In Williams, the Tenth Circuit determined that the fact that Mr. Williams subsequently received a fair trial (with a much greater sentence) simply does not vitiate the prejudice from the constitutional violation. In so holding, the Tenth Circuit reasoned that effective assistance is guaranteed for the whole plea process, not just in connection with accepting (but not rejecting) a plea agreement. The Tenth Circuit cites to the Supreme Court in arguing that the plea bargaining process is a critical stage of criminal prosecution; accordingly, the Sixth Amendment applies to representation during the plea process and ineffective counsel during plea bargaining can prejudice the defendant by rendering fundamentally unfair results.
The Tenth and Seventh Circuit are split on this point of law. In accordance with the dissent in Williams, in United States v. Springs, 988 F.2d 746 (1993), the Seventh Circuit held that even if a defendant’s counsel was deficient and such performance may have rendered prejudice against the defendant, a subsequent fair trial nullifies a claim under the Sixth Amendment. Strictly construing the Constitution and the Supreme Court’s rulings, the Seventh Circuit emphasized that “[t]he guarantee of counsel in the [S]ixth [A]mendment is designed to promote fair trials leading to accurate determinations of guilt or innocence.” The dissent in Williams and the Seventh Circuit ground their argument on the point that defendants have no substantive or procedural rights to plea bargaining; they have no legal entitlement to the plea process as a matter of law. As a result, where a fair trial is rendered, a Sixth Amendment claim challenging plea bargaining is vitiated.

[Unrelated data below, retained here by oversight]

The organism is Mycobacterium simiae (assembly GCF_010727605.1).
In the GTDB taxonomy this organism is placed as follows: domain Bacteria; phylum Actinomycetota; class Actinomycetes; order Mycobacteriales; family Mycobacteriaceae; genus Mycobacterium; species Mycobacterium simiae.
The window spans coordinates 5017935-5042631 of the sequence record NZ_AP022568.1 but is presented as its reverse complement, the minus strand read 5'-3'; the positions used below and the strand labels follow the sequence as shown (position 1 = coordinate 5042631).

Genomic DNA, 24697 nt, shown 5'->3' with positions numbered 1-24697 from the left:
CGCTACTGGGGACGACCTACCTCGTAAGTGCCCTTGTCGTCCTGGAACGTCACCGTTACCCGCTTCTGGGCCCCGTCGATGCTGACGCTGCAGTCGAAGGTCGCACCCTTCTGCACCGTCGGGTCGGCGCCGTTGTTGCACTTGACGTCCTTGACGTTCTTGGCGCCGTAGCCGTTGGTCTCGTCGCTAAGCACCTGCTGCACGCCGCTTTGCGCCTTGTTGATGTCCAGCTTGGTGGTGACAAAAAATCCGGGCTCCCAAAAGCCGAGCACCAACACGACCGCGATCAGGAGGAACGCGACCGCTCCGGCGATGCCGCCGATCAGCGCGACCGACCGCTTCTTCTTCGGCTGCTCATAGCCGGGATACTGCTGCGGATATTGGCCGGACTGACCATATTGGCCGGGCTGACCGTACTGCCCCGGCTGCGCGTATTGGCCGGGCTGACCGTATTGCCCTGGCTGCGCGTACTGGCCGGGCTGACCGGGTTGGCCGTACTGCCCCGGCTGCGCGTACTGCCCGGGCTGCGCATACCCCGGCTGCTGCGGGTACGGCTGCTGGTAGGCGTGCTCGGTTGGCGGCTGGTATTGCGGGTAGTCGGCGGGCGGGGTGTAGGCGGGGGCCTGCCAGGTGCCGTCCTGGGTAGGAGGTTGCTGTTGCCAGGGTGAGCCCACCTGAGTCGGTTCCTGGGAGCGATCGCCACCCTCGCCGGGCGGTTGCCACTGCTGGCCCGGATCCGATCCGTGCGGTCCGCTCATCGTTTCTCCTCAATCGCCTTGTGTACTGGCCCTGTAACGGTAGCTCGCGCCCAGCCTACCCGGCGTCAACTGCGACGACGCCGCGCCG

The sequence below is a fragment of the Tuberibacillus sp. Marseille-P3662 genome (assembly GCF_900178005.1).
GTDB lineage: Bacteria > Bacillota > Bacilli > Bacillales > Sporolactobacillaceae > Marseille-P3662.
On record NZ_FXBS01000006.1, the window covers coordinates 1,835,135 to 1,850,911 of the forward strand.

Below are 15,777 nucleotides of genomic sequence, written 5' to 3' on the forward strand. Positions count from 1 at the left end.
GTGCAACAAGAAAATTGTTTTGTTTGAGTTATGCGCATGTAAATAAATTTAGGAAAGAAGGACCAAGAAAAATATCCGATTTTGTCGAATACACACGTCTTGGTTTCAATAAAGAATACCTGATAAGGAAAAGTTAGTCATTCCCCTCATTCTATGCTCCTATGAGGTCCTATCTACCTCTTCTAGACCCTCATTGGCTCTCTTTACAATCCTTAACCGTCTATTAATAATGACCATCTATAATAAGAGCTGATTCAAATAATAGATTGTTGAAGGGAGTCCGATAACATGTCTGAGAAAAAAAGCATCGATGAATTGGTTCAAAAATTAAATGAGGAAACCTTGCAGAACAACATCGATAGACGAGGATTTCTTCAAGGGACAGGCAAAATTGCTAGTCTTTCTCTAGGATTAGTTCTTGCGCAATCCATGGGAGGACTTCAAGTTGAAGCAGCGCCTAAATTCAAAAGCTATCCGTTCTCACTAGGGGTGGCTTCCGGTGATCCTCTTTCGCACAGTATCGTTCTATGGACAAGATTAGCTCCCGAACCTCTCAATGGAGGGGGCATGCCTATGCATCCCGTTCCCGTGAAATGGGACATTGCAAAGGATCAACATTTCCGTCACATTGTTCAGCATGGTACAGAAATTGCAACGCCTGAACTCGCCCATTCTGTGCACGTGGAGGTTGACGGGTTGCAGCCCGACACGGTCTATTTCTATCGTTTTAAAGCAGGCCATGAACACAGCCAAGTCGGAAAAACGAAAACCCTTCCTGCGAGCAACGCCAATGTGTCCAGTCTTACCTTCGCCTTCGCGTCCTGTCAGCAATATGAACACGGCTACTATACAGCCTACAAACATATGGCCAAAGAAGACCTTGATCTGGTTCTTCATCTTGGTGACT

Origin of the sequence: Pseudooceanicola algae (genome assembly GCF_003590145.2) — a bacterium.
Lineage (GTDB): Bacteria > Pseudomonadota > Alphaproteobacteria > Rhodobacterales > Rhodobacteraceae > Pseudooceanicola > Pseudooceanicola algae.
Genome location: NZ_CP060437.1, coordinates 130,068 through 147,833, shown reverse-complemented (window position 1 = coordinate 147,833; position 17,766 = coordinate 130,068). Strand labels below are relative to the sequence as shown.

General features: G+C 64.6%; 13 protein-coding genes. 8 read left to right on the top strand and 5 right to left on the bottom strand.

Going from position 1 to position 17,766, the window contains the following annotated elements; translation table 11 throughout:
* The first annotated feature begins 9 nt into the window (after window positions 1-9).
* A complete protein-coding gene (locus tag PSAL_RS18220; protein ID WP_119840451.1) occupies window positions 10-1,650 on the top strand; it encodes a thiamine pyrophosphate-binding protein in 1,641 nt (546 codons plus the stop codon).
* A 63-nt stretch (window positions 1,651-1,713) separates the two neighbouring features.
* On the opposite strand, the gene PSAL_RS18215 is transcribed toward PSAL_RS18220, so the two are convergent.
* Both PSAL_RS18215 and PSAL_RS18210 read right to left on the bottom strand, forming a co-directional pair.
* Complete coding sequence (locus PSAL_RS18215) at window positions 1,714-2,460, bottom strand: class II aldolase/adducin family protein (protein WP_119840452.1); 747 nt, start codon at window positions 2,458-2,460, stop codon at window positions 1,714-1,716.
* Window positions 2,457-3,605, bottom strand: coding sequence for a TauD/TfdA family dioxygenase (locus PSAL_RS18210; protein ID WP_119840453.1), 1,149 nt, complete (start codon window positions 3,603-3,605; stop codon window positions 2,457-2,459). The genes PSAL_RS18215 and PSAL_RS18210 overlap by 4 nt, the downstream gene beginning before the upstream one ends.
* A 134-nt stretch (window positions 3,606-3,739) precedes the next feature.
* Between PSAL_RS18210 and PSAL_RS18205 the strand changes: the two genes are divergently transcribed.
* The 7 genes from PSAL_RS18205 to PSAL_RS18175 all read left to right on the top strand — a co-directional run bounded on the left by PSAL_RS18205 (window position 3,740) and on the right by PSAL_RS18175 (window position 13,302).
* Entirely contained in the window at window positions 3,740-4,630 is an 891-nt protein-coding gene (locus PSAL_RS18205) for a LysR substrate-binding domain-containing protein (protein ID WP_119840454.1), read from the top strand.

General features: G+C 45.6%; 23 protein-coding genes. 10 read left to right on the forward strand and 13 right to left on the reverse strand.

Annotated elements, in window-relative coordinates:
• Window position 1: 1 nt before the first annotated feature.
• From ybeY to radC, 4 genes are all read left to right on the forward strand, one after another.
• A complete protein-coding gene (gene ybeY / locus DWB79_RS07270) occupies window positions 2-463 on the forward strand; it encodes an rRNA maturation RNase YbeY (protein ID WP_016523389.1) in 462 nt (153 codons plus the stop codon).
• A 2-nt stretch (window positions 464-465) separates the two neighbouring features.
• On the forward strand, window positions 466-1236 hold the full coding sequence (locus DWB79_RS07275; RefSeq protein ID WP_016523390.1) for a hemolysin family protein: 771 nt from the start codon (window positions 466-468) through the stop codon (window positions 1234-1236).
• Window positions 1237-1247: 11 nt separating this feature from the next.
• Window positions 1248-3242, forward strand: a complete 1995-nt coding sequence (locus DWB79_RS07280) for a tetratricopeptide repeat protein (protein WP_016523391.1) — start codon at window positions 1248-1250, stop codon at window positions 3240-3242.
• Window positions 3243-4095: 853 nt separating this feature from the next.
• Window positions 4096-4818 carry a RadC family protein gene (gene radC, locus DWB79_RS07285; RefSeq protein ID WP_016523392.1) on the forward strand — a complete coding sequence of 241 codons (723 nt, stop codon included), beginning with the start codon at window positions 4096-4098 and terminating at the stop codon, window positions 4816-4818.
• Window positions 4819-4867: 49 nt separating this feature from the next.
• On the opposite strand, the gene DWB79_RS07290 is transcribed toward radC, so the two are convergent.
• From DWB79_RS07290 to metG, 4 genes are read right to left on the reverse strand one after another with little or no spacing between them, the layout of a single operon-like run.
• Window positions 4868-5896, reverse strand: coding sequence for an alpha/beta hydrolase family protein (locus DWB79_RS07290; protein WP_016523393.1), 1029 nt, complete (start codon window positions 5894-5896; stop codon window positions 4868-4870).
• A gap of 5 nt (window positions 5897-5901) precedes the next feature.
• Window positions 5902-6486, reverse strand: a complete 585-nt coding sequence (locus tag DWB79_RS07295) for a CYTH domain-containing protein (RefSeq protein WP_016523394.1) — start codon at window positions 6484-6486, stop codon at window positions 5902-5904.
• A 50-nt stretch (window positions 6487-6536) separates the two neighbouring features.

The second substantial inquiry that emanates from the Tenth Circuit’s discussion regarding a Sixth Amendment challenge to a guilty plea is the appropriate constitutional remedy. The Tenth Circuit found that the imposed remedy (life imprisonment with the possibility of parole) was not an appropriate constitutional remedy. The Tenth Circuit remanded the case to the district court with orders that the remedy imposed should be tailored to the injury suffered from the constitutional violation and should not unnecessarily infringe on competing interests, nor be bound by state law. On remand, the OCCA is faced with the challenge of balancing valid and competing claims between the State’s efficiency interest in upholding a modified sentencing from a fair trial and the defendant’s interest in reinstating the plea offer to obtain justice where he has been prejudiced. Does the court reinstate the original plea offer? Does it order a new trial? Does it render a modified sentence? This is an arduous task. As the Tenth Circuit concedes, “[i]n the end, no remedy may restore completely the parties’ original positions.”